Finding Balance and Adding Value to Projects with Enterprise Architecture
We are often asked what an architecture plan is and why it is important. As with most things, there isn’t a simple answer to what an architecture plan is. There is no standard template for an architecture plan. Every organization is different, and the nature of the architecture plan changes depending on an organization’s specific needs.
Nobody enters the EA profession thinking it is easy. Management expectations set a high bar, while cultural and historical obstacles create a constant challenge. The work includes building new and improved processes, navigating changing politics, engaging brand new stakeholder communities, creating EA content, supporting projects, and demonstrating multiple value propositions. It is easy to see that EA is not for the faint of heart. Contrary to conventional wisdom, success doesn’t necessarily mean doing everything at once to perfection.
Which Is Harder: Blueprinting Manhattan or Building an Enterprise Architecture? Well, It Depends. To reinvent themselves, support their missions, and improve upon day-to-day operations, government organizations are actively pursuing business transformation. This is no trivial undertaking for government agencies with complex enterprises, hundreds of business processes, and thousands of systems. To ensure compliance with regulations, save money by avoiding redundant systems, and simplify business processes, agencies are codifying their enterprise architecture.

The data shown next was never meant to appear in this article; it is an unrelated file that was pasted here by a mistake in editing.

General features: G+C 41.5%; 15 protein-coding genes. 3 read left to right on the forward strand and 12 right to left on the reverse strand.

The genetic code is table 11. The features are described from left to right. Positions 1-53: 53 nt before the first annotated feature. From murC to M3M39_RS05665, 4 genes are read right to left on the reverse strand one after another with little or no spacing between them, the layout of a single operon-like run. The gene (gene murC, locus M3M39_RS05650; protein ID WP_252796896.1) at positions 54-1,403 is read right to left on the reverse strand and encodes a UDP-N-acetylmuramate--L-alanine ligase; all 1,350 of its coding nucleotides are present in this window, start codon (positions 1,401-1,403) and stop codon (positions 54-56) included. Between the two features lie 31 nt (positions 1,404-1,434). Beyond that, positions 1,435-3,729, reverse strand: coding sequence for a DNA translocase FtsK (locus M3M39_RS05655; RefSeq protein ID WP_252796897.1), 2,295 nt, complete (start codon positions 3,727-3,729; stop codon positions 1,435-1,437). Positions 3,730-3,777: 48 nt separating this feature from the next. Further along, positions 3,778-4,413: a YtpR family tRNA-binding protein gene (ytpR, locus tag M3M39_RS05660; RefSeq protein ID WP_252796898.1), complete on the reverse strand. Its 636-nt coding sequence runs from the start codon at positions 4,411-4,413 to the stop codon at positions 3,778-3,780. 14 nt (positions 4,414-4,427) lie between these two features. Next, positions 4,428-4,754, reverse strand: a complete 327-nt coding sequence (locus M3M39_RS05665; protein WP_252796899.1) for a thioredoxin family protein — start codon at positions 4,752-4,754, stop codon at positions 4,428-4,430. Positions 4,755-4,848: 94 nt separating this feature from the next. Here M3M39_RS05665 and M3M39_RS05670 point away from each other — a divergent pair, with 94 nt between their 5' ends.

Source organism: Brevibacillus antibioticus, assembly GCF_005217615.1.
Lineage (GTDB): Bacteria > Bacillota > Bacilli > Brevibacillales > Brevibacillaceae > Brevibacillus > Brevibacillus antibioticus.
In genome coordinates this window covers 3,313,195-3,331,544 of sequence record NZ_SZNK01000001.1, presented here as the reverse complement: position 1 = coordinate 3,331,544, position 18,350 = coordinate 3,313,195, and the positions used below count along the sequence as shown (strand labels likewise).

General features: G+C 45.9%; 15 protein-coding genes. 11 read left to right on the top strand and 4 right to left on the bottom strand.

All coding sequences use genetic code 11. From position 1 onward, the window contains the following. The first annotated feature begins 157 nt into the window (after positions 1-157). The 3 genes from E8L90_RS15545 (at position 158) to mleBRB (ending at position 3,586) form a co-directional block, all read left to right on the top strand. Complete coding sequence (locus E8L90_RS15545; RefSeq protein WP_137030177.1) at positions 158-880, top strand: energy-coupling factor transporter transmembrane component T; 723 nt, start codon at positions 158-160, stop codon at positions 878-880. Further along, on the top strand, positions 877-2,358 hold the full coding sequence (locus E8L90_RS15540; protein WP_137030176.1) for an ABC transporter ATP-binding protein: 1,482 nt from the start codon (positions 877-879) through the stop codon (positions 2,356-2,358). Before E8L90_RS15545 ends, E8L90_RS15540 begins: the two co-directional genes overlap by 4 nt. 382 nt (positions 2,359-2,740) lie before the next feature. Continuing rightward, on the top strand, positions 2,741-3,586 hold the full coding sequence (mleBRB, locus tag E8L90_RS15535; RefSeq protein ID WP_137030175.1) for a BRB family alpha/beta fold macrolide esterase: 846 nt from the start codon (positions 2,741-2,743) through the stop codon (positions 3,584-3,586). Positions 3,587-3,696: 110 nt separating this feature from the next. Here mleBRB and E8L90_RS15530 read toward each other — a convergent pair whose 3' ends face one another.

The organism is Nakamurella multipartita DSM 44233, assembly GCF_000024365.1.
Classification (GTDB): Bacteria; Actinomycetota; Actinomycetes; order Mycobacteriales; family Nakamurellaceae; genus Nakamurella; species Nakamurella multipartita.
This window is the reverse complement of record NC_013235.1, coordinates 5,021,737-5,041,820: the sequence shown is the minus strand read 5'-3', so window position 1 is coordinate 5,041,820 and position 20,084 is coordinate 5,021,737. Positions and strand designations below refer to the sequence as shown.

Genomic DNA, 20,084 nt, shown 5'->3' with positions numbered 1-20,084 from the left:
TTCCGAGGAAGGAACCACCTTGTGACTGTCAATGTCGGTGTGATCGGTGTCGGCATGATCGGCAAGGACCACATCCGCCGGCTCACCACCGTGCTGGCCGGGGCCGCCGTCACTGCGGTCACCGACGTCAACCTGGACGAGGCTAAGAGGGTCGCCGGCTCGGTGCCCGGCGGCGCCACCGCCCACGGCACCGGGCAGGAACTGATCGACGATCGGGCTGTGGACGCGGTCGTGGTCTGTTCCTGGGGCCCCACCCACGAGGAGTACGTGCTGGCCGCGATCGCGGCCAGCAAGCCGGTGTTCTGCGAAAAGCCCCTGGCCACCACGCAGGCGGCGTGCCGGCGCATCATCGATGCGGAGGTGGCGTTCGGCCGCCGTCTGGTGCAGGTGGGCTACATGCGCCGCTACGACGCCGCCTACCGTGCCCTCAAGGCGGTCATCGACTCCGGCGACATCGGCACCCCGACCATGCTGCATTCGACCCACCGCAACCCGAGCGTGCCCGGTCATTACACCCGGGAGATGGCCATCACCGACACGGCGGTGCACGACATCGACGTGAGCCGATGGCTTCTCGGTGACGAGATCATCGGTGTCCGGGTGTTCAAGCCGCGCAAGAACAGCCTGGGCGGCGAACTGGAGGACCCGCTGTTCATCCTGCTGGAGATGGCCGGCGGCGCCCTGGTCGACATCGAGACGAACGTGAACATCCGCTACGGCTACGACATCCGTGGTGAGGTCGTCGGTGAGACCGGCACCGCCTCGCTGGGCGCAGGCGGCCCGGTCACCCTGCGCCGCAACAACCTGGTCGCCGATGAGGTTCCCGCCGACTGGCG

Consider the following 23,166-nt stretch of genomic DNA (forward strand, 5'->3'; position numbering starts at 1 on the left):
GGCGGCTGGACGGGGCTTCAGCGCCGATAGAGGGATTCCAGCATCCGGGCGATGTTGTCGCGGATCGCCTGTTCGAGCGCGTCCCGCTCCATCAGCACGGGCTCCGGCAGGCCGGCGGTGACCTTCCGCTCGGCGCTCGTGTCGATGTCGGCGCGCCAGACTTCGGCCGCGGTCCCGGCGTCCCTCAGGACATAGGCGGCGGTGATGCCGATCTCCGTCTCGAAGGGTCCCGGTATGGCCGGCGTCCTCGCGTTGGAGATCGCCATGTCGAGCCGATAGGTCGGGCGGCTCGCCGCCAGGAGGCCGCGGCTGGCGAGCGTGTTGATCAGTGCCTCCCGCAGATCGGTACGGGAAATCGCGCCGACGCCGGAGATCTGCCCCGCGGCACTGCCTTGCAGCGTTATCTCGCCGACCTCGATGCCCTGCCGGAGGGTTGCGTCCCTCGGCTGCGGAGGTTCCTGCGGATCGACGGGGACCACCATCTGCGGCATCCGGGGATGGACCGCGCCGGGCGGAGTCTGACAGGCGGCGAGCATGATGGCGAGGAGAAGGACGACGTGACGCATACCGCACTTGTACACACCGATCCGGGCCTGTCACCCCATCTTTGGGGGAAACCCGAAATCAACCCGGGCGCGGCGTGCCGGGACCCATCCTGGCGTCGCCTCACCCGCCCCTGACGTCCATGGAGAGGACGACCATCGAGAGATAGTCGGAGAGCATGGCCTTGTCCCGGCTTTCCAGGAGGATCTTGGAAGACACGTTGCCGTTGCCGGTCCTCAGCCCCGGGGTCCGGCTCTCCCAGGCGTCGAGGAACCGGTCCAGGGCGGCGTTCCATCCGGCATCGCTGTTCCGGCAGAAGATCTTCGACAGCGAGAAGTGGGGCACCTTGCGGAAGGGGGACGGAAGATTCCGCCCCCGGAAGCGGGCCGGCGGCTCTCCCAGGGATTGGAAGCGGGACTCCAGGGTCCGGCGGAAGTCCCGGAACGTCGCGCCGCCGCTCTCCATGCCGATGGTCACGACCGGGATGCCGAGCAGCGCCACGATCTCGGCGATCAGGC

For centuries, engineers from many different disciplines have had to deal with the topic of risk. No architect, for example, can design any building without taking into consideration various risks arising from a multitude of sources, ranging from the possibility of material fatigue to fire or other natural hazards.
Doug Rousso, Vice President of IT Architecture and Planning, Warner Bros. Entertainment
Knowing the finer details of every piece of technology, every process in an organization, and the dependencies these have on one another is no easy task for any business. But when your business is one of the world’s largest producers of film and entertainment, this is a job for a superhero.
Enterprise architecture is uniquely positioned to be a significant driver of an enterprise’s outsourcing decisions. However, two things are required: a service-oriented focus for the EA team and an understanding of the sourcing decision life cycle.